Lemonade gives Phil Mickelson something to play for at practice


Phil Mickelson might have started himself a new tradition Tuesday at Augusta National Golf Club.

Should the 41-year-old be seen celebrating his fourth Masters Tournament victory Sun­day, he can say the momentum started by winning a glass of lemonade Tuesday.

Mickelson and Mike Weir teamed against Kyle Stanley and Brendan Steele. The Mickelson-Weir team, a pair of left-handed Masters champions, came away with the win.

“Winning the lemonade meant a lot to the both of them,” said Mickelson’s longtime caddie, Jim “Bones” Mackay.

“Phil is smart in that he played a competitive round,” Mackay said. “I think it’s good to get the competitive juices flowing. Nobody wants to lose a lemonade to anybody.”

Mickelson spoke to the media after his practice round. The questioning included the major story line hanging over this Masters: Rory vs. Tiger.

“I’m cool with it,” Mickel­son said. “I don’t have a problem with it. I am where I am and I’m fine with it.”

“This is going to be a really exciting Masters because so many of the top players are really playing well,” he said. “This course has a history of bringing out the best players. The fact the best players are playing well, everyone could be on the top of the board.”

Mickelson said the winner must take advantage of a hot hand and get on a run of red numbers.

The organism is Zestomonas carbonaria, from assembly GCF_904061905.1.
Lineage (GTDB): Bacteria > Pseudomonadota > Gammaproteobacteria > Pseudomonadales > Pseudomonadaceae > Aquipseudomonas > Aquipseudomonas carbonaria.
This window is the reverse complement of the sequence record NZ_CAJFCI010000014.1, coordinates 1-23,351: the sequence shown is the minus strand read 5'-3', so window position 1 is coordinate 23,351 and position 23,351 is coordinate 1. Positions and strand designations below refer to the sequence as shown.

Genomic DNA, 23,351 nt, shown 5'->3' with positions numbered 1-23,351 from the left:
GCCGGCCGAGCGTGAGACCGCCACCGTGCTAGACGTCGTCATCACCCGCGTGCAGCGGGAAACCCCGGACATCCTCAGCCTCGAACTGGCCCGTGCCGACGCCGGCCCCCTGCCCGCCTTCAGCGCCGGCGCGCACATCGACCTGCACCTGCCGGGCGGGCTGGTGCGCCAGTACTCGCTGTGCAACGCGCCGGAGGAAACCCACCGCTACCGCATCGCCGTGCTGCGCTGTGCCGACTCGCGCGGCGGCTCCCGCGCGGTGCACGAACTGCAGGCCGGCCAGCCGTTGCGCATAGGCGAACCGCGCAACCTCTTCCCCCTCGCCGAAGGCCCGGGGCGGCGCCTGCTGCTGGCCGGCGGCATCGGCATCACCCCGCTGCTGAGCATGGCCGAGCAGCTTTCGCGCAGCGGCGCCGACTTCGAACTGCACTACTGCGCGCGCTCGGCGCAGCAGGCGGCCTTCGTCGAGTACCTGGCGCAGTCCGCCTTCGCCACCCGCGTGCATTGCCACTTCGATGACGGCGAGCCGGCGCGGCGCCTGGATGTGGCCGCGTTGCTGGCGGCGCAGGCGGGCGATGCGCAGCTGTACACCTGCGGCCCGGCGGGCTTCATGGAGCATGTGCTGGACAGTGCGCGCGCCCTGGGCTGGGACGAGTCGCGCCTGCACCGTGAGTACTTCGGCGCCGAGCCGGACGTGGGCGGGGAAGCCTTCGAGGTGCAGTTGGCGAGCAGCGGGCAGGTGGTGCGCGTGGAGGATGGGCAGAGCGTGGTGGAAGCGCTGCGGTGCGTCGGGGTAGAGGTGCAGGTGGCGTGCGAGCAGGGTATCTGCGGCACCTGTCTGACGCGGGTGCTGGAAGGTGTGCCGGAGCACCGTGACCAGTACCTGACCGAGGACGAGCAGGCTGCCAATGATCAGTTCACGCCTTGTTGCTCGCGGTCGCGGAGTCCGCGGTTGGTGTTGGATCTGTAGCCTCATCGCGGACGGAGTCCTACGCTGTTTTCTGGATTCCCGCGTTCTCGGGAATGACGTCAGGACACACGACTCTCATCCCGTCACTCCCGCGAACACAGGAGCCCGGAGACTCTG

“You don’t know when it’s going to happen, you just know it has to happen,” he said. “When it does, you just kind of cherish it all. … there are enough birdie holes out here where those runs will happen. You just don’t want to make mistakes where you hurt yourself.”

Mackay said he saw Mickel­son ready to make a run during Tuesday’s practice round.

“I liked everything I saw in Phil,” he said. “Obviously, he has spent a tremendous amount of time out here last Monday, Tuesday and Wednes­day. He knows this course very well. There are slight changes to 8 and 16, and he has analyzed every thing potentially that can go on there.”

Mackay said Mickelson’s previous Masters success – winning in 2004, 2006 and 2010 – will serve him well.

“The reality is that when Phil comes to this tournament he has had a lot of success,” Mackay said. “So it’s not a bad idea for me to say to him remember the time when you – dot, dot, dot, dot. So you talk about cool things that have happened here. Like peering through the trees at 13 and taking a little look-see there.

“You just get that good mojo going. He has good mojo here.”

And one free lemonade.


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